GoDaddy Removes a Massive Network of Bogus Sales Sites

Thu, 04/25/2019 - 10:45
GoDaddy removed a cluster of more than 15,000 fraudulent websites discovered by a researcher at Palo Alto Networks' Unit 42 analysis team. From a report: The scam, which sold products like weight loss pills, used breached websites to add legitimacy to its sales and involved using fake celebrity endorsements. Jeff White, the researcher at Unit 42, started researching the network of sites more than 2 years ago when he noticed spam messages that looked visually similar and used similar language. The products were sold on commission as part of an affiliate marketing program and used low initial pricing and tiny print to get people signed up for costly subscriptions. The sales took place on hacked GoDaddy websites, where hackers had set up subdomains on legitimate websites.

NSA Recommends Dropping Phone-Surveillance Program

Thu, 04/25/2019 - 05:00
An anonymous reader quotes a report from The Wall Street Journal: The National Security Agency has recommended that the White House abandon a surveillance program that collects information about U.S. phone calls and text messages (Warning: source paywalled; alternative source), saying the logistical and legal burdens of keeping it outweigh its intelligence benefits, according to people familiar with the matter. The recommendation against seeking the renewal of the once-secret spying program amounts to an about-face by the agency, which had long argued in public and to congressional overseers that the program was vital to the task of finding and disrupting terrorism plots against the U.S. The latest view is rooted in a growing belief among senior intelligence officials that the spying program provides limited value to national security and has become a logistical headache. Frustrations about legal-compliance issues forced the NSA to halt use of the program earlier this year, the people said. Its legal authority will expire in December unless Congress reauthorizes it. It is up to the White House, not the NSA, to decide whether to push for legislation to renew the phone-records program. The White House hasn't yet reached a policy decision about the surveillance program, according to the people familiar with the matter.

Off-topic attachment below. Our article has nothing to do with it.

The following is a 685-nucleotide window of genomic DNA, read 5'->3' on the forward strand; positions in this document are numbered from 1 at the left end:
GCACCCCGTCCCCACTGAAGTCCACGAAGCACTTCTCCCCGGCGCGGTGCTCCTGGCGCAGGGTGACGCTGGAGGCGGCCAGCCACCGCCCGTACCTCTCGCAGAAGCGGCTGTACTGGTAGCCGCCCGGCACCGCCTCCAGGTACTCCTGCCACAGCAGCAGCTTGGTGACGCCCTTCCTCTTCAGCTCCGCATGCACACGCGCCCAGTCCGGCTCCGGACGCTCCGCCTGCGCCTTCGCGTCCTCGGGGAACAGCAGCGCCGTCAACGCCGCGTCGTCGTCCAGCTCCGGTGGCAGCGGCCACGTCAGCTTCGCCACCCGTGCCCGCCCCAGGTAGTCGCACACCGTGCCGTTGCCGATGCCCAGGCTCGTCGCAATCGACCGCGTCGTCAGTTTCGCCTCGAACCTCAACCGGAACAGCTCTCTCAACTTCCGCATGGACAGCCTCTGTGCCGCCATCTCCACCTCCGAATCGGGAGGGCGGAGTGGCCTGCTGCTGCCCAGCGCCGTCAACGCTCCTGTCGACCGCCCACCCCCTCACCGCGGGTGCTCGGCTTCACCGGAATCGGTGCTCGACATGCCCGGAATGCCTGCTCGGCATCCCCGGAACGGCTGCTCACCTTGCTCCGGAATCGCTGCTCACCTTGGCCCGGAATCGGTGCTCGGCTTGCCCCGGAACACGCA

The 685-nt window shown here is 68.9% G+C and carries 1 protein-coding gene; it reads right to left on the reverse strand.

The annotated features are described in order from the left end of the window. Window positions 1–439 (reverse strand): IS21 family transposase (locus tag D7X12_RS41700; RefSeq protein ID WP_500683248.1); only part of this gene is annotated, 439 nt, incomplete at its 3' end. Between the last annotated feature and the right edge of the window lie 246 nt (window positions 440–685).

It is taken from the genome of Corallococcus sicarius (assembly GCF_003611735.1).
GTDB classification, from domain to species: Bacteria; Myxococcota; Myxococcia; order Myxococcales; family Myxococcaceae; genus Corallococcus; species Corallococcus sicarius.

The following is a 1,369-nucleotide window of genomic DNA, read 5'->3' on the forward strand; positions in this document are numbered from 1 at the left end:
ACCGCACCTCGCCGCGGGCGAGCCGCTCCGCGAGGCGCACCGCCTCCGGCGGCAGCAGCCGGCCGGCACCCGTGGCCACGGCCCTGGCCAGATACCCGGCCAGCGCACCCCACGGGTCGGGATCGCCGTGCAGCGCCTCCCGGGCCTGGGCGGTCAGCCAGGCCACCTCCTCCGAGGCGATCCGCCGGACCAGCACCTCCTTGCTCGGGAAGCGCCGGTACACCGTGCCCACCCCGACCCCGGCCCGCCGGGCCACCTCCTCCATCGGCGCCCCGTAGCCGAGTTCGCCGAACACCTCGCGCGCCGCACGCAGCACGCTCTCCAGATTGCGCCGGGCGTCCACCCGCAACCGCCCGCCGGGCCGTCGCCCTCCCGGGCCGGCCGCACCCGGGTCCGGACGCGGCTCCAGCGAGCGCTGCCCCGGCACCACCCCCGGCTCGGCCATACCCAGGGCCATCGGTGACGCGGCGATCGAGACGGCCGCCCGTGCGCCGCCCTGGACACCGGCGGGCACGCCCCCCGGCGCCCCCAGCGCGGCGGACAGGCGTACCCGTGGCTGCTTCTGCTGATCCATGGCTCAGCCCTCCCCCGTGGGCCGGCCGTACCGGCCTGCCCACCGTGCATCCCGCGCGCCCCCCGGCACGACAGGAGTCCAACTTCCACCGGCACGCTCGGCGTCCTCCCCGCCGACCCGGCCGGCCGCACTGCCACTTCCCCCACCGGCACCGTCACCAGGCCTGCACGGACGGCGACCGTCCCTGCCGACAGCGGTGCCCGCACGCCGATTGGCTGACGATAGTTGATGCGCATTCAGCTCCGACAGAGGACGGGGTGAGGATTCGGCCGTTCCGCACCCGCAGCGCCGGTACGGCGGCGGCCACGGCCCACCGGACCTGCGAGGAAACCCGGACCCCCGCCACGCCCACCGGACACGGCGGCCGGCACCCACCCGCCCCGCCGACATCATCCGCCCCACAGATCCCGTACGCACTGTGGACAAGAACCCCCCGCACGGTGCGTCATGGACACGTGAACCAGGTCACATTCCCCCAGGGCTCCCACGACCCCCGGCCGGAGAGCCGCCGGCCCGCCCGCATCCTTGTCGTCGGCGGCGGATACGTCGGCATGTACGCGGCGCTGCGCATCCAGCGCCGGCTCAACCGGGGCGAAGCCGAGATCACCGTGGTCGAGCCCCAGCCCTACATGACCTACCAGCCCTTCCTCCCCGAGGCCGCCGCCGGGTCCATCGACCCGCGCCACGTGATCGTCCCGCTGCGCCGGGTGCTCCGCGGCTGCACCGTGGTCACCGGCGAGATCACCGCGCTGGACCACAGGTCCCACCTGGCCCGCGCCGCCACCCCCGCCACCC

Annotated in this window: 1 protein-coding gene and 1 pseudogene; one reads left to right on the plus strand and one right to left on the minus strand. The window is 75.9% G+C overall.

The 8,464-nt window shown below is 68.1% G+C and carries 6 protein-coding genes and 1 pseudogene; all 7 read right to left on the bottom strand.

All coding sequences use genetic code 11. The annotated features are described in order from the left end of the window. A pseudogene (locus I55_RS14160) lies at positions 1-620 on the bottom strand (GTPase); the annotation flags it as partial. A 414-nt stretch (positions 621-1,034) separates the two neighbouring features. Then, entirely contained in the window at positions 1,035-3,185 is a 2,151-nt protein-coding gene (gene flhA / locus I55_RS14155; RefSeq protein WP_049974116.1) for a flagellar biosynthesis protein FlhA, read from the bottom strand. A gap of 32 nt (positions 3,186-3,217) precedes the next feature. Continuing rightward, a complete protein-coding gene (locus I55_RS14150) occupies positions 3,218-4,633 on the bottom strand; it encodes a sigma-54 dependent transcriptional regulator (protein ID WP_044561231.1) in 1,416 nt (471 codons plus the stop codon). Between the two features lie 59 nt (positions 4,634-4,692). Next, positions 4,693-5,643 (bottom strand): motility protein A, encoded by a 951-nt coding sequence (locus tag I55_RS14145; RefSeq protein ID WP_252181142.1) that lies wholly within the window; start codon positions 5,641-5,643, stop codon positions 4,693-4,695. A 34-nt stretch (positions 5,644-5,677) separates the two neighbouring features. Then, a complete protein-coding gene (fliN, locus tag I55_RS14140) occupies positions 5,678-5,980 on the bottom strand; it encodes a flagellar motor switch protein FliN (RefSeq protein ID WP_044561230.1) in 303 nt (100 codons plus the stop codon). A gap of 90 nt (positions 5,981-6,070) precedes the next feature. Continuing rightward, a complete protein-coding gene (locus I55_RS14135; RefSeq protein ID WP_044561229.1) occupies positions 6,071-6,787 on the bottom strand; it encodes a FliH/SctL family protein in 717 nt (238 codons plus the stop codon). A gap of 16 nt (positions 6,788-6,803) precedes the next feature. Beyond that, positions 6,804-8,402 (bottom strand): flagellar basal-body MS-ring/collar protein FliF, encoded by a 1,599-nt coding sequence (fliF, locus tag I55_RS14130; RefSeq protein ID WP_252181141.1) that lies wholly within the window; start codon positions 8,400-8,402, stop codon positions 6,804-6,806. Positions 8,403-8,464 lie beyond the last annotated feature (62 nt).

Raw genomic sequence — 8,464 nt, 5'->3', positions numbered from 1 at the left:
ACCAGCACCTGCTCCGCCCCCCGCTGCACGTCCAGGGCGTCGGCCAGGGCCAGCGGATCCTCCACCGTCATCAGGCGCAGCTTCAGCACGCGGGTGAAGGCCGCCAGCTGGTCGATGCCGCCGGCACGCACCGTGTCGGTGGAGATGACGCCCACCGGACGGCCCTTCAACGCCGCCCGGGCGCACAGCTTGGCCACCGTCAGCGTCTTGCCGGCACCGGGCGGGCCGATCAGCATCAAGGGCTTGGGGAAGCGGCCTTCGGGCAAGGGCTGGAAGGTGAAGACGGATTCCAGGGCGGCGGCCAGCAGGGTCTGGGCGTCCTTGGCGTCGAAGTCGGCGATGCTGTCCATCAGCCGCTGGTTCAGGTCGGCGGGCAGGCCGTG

UK To Let Huawei Firm Help Build 5G Network

Wed, 04/24/2019 - 16:03
AmiMoJo writes: The UK government has given Chinese telecoms giant Huawei the go-ahead to supply equipment for the UK 5G data network. The company will help build some "non-core" parts such as antennas. But the plans have concerned the home, defense and foreign secretaries. The U.S. also wants its allies in the "Five Eyes" intelligence grouping -- the UK, Canada, Australia and New Zealand -- to exclude Huawei. Huawei said it was "pleased that the UK is continuing to take an evidence-based approach to its work," adding it would continue to work cooperatively with the government and the industry.